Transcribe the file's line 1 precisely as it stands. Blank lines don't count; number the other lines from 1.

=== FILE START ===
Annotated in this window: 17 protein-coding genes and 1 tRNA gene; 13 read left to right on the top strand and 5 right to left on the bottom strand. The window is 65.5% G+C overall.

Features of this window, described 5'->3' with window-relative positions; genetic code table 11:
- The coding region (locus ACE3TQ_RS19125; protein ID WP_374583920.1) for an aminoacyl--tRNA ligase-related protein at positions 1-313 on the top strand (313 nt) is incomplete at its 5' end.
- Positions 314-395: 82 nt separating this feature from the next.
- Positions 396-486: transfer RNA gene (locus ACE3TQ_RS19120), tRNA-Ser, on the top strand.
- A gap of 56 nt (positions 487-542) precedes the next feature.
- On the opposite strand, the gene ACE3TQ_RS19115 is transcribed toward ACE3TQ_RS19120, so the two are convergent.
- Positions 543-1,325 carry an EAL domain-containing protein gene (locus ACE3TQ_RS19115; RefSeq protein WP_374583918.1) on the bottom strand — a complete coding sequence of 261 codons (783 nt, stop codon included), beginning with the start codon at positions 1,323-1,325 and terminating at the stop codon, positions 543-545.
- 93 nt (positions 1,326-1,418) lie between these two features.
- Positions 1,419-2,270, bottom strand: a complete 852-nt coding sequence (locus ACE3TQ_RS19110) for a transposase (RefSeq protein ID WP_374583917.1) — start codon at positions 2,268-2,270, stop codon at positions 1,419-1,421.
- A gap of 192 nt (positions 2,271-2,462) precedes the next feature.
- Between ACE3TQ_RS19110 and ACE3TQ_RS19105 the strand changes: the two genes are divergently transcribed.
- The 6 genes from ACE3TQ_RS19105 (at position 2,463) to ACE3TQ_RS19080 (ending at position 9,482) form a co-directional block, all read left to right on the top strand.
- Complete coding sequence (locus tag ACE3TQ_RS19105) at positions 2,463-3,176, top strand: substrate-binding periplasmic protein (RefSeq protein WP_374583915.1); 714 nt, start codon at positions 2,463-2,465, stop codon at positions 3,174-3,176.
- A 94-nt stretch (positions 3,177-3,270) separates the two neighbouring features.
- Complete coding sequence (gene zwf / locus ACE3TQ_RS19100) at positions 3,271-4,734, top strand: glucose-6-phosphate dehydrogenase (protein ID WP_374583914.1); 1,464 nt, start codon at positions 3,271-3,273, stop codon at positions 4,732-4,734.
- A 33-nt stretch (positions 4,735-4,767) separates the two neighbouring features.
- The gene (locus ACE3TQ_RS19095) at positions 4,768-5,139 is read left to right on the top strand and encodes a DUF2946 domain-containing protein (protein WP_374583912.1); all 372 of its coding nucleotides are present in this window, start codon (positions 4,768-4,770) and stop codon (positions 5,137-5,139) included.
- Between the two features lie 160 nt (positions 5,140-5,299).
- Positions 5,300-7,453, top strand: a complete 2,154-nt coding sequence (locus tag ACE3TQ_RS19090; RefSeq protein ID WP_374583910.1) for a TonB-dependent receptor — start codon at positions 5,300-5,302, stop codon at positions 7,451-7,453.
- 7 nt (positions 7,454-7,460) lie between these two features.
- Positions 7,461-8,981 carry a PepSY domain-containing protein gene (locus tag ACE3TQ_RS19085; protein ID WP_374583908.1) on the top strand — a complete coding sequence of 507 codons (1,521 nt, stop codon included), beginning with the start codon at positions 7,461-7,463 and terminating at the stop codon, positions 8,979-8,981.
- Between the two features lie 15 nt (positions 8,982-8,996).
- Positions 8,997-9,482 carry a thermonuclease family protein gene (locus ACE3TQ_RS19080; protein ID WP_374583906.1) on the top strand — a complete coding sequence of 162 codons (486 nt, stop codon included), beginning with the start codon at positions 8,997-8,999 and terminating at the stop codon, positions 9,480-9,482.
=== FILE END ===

Annotated in this window: 17 protein-coding genes and 1 tRNA gene; 13 read left to right on the top strand and 5 right to left on the bottom strand. The window is 65.5% G+C overall.